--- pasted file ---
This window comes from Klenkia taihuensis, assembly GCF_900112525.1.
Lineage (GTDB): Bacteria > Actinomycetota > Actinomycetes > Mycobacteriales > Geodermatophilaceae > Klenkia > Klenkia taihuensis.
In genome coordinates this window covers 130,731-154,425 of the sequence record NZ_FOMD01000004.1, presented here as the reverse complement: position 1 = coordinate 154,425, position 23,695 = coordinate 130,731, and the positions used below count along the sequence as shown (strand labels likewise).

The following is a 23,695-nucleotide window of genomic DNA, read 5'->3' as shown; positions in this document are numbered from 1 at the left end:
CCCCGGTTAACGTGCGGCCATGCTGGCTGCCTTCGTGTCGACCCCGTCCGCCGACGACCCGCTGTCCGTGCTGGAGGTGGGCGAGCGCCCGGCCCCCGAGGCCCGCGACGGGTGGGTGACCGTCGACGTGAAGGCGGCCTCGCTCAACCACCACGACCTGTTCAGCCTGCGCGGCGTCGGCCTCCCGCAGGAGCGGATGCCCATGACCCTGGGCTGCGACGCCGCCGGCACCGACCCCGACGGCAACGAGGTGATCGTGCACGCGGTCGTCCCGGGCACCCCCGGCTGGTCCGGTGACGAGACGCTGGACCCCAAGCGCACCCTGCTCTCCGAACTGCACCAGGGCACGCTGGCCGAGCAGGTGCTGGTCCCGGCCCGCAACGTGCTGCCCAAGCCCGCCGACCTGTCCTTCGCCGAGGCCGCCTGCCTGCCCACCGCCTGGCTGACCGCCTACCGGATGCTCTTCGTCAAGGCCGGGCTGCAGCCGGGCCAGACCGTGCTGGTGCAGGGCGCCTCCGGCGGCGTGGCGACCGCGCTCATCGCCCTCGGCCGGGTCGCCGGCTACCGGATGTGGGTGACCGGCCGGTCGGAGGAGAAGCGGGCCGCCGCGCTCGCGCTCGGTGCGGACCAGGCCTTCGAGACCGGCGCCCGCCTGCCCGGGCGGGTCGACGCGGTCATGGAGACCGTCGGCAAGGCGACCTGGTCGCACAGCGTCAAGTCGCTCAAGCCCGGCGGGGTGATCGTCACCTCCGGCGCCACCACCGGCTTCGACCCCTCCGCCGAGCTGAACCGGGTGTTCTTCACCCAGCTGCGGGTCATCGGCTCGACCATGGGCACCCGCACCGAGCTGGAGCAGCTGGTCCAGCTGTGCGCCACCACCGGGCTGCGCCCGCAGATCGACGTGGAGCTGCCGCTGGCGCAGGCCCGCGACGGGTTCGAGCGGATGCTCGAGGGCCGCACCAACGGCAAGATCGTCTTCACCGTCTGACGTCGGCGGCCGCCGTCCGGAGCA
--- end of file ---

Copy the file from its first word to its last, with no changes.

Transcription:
This window comes from Klenkia taihuensis, assembly GCF_900112525.1.
Lineage (GTDB): Bacteria > Actinomycetota > Actinomycetes > Mycobacteriales > Geodermatophilaceae > Klenkia > Klenkia taihuensis.
In genome coordinates this window covers 130,731-154,425 of the sequence record NZ_FOMD01000004.1, presented here as the reverse complement: position 1 = coordinate 154,425, position 23,695 = coordinate 130,731, and the positions used below count along the sequence as shown (strand labels likewise).

The following is a 23,695-nucleotide window of genomic DNA, read 5'->3' as shown; positions in this document are numbered from 1 at the left end:
CCCCGGTTAACGTGCGGCCATGCTGGCTGCCTTCGTGTCGACCCCGTCCGCCGACGACCCGCTGTCCGTGCTGGAGGTGGGCGAGCGCCCGGCCCCCGAGGCCCGCGACGGGTGGGTGACCGTCGACGTGAAGGCGGCCTCGCTCAACCACCACGACCTGTTCAGCCTGCGCGGCGTCGGCCTCCCGCAGGAGCGGATGCCCATGACCCTGGGCTGCGACGCCGCCGGCACCGACCCCGACGGCAACGAGGTGATCGTGCACGCGGTCGTCCCGGGCACCCCCGGCTGGTCCGGTGACGAGACGCTGGACCCCAAGCGCACCCTGCTCTCCGAACTGCACCAGGGCACGCTGGCCGAGCAGGTGCTGGTCCCGGCCCGCAACGTGCTGCCCAAGCCCGCCGACCTGTCCTTCGCCGAGGCCGCCTGCCTGCCCACCGCCTGGCTGACCGCCTACCGGATGCTCTTCGTCAAGGCCGGGCTGCAGCCGGGCCAGACCGTGCTGGTGCAGGGCGCCTCCGGCGGCGTGGCGACCGCGCTCATCGCCCTCGGCCGGGTCGCCGGCTACCGGATGTGGGTGACCGGCCGGTCGGAGGAGAAGCGGGCCGCCGCGCTCGCGCTCGGTGCGGACCAGGCCTTCGAGACCGGCGCCCGCCTGCCCGGGCGGGTCGACGCGGTCATGGAGACCGTCGGCAAGGCGACCTGGTCGCACAGCGTCAAGTCGCTCAAGCCCGGCGGGGTGATCGTCACCTCCGGCGCCACCACCGGCTTCGACCCCTCCGCCGAGCTGAACCGGGTGTTCTTCACCCAGCTGCGGGTCATCGGCTCGACCATGGGCACCCGCACCGAGCTGGAGCAGCTGGTCCAGCTGTGCGCCACCACCGGGCTGCGCCCGCAGATCGACGTGGAGCTGCCGCTGGCGCAGGCCCGCGACGGGTTCGAGCGGATGCTCGAGGGCCGCACCAACGGCAAGATCGTCTTCACCGTCTGACGTCGGCGGCCGCCGTCCGGAGCA